Recently in Georgia Workers' Compensation Category

June 15, 2015

Gill v. Brescome Barton, Inc. - Work-Related Knee Injuries

It's not uncommon for employers to switch workers' compensation insurance carriers periodically. However, this action caused a headache for the courts when it came to a worker who suffered two compensable work-related injuries while working for the same employer, but covered by two different insurance carriers.
The case, Gill v. Brescome Barton, Inc., wound its way recently all the way to the Connecticut Supreme Court.

According to court records, worker suffered a compensable, work-related injury to his left knee back in 1997. At the time of that injury, his employer was insured for workers' compensation benefits by Company 1.

Continue reading "Gill v. Brescome Barton, Inc. - Work-Related Knee Injuries" »

June 6, 2015

Devine v. Great Divide Insurance Company - Violence at Work

The U.S. Department of Labor reports nearly 2 million people are victims of workplace violence annually. Workplace violence is defined as any act or threat of physical violence, harassment, intimidation or other threatening, disruptive behavior that occurs on-the-job.
Most of the time, workers injured in these cases are eligible to collect workers' compensation or, if the attack proves fatal, their families can collect workers' compensation death benefits. However, it's not enough that the attack occurs on-site. It must somehow be job-related.

In some cases, depending on the circumstances, there may also be justification for a personal injury lawsuit. Generally, workers are barred from bringing such action against an employer - even if employer negligence was a factor.

Continue reading "Devine v. Great Divide Insurance Company - Violence at Work" »

May 8, 2015

Sheena H. v. W. Va. Office of Ins. Comm'r - Statute of Limitations on Workers' Comp Claims

As with any civil proceeding, workers' compensation claims are subject to a specified statute of limitations, which is determined by the state.
A statute of limitations is a time period during which claims must be filed to be considered valid. The idea is courts want to limit the possibility of becoming backlogged with years-old cases for which evidence may have eroded or be non-existent. So for example in Georgia, the general rule is claims for workers' compensation benefits have to be filed within one year of the accident date, or else the right to compensation is barred. This is different from the time limit for other types of personal injury claims, which is two years. That's why injured workers must act quickly to secure benefits.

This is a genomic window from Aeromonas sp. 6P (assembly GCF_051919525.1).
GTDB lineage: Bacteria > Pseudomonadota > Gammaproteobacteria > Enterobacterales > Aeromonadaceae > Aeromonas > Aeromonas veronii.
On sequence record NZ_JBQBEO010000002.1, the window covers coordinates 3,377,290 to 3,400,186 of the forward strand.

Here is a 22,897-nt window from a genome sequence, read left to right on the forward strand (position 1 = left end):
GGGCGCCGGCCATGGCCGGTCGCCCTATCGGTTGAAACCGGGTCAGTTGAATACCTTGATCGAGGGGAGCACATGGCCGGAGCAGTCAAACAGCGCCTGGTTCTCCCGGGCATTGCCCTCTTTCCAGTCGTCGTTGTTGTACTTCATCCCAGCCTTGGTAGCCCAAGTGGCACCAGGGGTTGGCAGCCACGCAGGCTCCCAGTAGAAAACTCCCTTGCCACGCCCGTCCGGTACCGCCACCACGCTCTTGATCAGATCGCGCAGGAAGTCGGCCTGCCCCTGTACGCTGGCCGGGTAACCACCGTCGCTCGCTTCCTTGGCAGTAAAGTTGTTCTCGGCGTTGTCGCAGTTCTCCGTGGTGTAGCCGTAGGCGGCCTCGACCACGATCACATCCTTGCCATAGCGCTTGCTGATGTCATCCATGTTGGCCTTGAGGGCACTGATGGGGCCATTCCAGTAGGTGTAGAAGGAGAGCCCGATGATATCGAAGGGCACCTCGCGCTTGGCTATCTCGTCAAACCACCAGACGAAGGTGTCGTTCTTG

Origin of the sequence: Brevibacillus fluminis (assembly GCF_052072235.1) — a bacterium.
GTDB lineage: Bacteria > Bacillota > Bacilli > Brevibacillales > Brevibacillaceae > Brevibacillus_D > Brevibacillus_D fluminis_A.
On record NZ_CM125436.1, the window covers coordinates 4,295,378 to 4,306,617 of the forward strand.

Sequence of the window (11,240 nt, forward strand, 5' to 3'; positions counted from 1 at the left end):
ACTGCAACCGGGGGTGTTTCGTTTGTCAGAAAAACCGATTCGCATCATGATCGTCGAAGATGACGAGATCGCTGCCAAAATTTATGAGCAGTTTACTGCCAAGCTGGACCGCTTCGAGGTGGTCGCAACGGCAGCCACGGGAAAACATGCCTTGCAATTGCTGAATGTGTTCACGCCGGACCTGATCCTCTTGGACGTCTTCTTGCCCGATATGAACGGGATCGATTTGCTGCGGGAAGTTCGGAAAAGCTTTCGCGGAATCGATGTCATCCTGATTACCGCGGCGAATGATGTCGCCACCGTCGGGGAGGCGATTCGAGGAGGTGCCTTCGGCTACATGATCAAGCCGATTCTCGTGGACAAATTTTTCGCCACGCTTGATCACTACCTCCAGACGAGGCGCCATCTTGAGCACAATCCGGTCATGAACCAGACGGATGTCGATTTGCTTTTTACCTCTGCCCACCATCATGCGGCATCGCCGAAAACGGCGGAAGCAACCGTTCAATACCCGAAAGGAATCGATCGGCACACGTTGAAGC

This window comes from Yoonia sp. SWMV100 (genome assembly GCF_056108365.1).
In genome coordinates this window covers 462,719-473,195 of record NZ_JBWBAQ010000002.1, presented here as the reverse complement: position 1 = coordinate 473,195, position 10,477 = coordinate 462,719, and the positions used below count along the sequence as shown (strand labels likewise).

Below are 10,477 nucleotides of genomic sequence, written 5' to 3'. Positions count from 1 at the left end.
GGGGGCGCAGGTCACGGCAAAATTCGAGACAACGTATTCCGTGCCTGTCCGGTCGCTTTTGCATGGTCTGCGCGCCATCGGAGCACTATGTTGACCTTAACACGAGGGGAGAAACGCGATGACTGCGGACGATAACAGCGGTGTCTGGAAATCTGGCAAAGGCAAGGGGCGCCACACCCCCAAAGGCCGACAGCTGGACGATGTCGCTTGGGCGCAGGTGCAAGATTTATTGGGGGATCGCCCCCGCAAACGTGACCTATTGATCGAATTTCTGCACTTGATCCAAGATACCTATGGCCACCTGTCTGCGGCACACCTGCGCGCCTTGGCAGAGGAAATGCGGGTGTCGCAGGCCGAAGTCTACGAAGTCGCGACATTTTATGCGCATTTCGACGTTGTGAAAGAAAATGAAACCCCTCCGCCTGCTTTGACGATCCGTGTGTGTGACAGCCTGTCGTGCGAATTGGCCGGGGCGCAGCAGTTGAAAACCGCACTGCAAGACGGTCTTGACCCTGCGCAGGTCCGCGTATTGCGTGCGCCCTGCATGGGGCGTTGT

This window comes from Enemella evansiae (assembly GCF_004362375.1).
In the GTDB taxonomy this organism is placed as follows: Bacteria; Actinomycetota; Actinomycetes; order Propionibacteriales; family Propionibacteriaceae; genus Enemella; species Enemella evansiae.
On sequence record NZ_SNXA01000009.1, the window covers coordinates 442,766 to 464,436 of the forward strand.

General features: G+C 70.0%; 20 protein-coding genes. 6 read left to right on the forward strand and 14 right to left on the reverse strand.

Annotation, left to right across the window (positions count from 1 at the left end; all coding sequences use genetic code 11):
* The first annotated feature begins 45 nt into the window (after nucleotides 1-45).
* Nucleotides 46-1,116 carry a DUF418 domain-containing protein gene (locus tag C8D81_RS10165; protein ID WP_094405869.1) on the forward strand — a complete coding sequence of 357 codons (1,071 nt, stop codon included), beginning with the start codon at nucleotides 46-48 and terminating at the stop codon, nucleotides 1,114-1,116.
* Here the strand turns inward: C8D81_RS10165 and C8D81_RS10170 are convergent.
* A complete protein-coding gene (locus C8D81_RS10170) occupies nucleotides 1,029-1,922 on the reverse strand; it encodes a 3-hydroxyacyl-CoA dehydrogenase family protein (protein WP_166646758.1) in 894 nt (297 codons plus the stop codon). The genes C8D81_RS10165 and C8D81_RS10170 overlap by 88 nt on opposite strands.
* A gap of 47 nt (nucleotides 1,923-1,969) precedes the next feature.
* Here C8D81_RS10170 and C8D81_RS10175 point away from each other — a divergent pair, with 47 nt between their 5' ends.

However, the statute of limitations can be "tolled" or postponed in certain cases. Those include situations in which income or medical benefits have been paid voluntarily by an employer to or on behalf of the injured worker. Claims involving a death have to be filed within one year of the date of death. There are also exceptions made when workers were not aware injuries were work-related.

Continue reading "Sheena H. v. W. Va. Office of Ins. Comm'r - Statute of Limitations on Workers' Comp Claims" »

April 30, 2015

Vandre v. State ex rel. Dep't of Workforce Servs. - Compensation for Existing COPD

While workers who have been injured on-the-job need not prove their employers were negligent, they do need to show their injuries arose out of and in the course of their employment. lungs2.jpg

In some instances, this is straightforward. A carpenter who falls from a ladder on a job site and twists his ankle should receive compensation. Where matters can get complex is when there is dispute about whether injuries or illnesses were in fact caused by work, or if not, whether they were exacerbated to any great degree by a work accident.

A perfect case-in-point on this is Vandre v. State ex rel. Dep't of Workforce Servs., a matter that was recently weighed by the Wyoming Supreme Court.

Continue reading "Vandre v. State ex rel. Dep't of Workforce Servs. - Compensation for Existing COPD" »

April 20, 2015

Georgia Bill Would Cut Time Workers Have to Sue for Work Injury

Lawmakers from two separate Georgia state committees recently met to discuss a proposal that would slash the amount of time injured workers have to pursue a claim with the state board of workers' compensation.
Currently, workers have up to five years to file a work injury claim with the State Board of Workers' Compensation. House Bill 536 would significantly cut that by more than half, down to 2 years.

The intent, say Republican backers, is to shorten the amount of time an employee can leave an employer and then file a workers' compensation claim. Proponents of the measure say companies are burdening unfairly because insurance premiums are set higher in this state to cover for the extended risk of a claim. They argue that's money that could be going to hire more workers or give additional raises.

Continue reading "Georgia Bill Would Cut Time Workers Have to Sue for Work Injury" »

April 12, 2015

Appeal of Brandon Kelly - Truck Accident Was Work-Related, Compensable, Court Rules

Justices of the New Hampshire Supreme Court recently ruled the state workers' compensation appeals board erred when it found not compensable the work injuries of a man who suffered severe injury during a truck accident that occurred while he was driving from a job site to the main shop.